Rachel Doyle: Sowing the seeds of a successful horticultural life

RACHEL DOYLE was elected President of the International Garden Centre Association (IGCA) last October.

The IGCA is the international governing body for garden centres worldwide. Rachel is the first Irish president of the IGCA, and the international face of the gardening industry, worth an estimated €516 million in Ireland annually. Yet she always manages to keep her feet planted firmly on the ground.

She owns Arboretum garden centre in Carlow, Ireland’s first five-star garden centre which employs 67 people. As well as IGCA presidency duties, she has successfully bid for Ireland to host the IGCA international congress this year. She also sits on the horticultural board of Bord Bia and manages to make time for her husband, children and grandchildren. How does she do it? “Well, the presidency and the congress have taken over my life at the moment,” she says. “Arboretum is sort of in the background, but I’m very fortunate that I’ve two great sons who are in the business. They’re directors and shareholders in Arboretum so they’re running the business and they’re on the committee helping me with the congress as well.”

With sons Fearghal and Barry and husband Frank all in the business, it really is a family affair. Arboretum is on a 15-acre site which also encompasses the homes of Rachel and both her sons. Rachel attributes her good work-life balance to this holistic approach to business and family.

“There’s no greater honour to me than going to breakfast in our restaurant in the morning with my husband and sons. My grandchildren drop in throughout the day. I’m really very grateful, what more could anyone want?”

The gardening industry in Ireland encompasses a wide range of disciplines, including garden centres, landscape contractors and nursery growers, and employs an estimated 11,000 people both full-time and part-time.

Doyle attributes Arboretum’s continued success and expansion to the emphasis that she puts on educating her staff, and employing people who love horticulture. “Arboretum really is a very happy place to work, because we all just love plants,” she says.

The IGCA International Congress is not only a huge boost for Ireland’s gardening reputation but also the tourist industry and local economy. Doyle was instrumental in Ireland securing the role: “I asked Aidan Cotter, the CEO of Bord Bia, if I bid for the congress would I have the support of Bord Bia and he said yes. I suppose from Bord Bia’s perspective it’s ticking all the boxes, showcasing Ireland as being a food island but also the best of our horticulture, our food, our drink and our culture as well as all the historic places we’ll be showing the attendees.”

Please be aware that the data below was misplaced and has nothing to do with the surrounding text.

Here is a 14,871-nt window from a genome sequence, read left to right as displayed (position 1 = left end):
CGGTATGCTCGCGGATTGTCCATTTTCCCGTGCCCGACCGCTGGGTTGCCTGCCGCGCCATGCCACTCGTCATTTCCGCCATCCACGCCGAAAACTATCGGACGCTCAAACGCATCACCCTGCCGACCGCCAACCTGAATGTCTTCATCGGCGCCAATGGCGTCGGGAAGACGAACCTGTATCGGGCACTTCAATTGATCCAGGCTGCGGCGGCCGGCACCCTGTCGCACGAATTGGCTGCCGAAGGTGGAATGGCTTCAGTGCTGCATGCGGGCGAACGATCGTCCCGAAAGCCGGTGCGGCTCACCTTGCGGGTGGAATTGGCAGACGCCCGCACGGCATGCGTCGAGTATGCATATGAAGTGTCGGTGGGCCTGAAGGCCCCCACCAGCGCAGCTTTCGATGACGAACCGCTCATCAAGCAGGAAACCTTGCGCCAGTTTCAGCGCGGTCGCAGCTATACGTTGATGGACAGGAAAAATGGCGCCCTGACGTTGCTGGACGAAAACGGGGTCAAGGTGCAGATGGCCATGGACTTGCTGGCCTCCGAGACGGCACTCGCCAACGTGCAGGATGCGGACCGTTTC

Doyle and the congress committee are currently busy planning an action-packed week for more than 300 delegates from 20 countries. Powerscourt, Croke Park and Glasnevin cemetery as well as the top garden centres in the country will all be visited, but the highlight of the week will be a state dinner with President Michael D Higgins in the Mansion House.

Doyle grew her business from humble beginnings in the late ’70s, when, newly-married and recently graduated as a horticulturalist, she started selling plants from the garage on the side of her house. “I worked very hard at it, then, when I had my first baby, my husband decided that he would leave his good, pensionable job and come in to the business with me. It’s just gone from strength to strength.”

Many women in business would be able to appreciate Doyle’s struggles to gain acceptance and recognition in what was a male-dominated industry, especially in the early days of Arboretum, although she is keen to stress that things are changing.

“On the board of the IGCA, I’m only the third female president in 56 years. It’s always been a male-dominated industry in general. When I started my business 36 years ago, one of the things that really did annoy me was that people would come in and say, ‘Is himself here?’ or ‘Can I speak to the boss?’ I got all those sort of things.”

Doyle laughs as she remembered one run-in with a customer who asked to speak to her husband about apple trees. “I said, ‘do you know what, my husband wouldn’t know the first thing about apple trees’. Actually that man now is a very loyal customer of mine. I suppose he just expected to see a man. We would try to maintain a good gender balance here in the garden centre, and we have. Even out in the plant area, people think that the men know more about things than us females. But we can change that, and we are changing it.”


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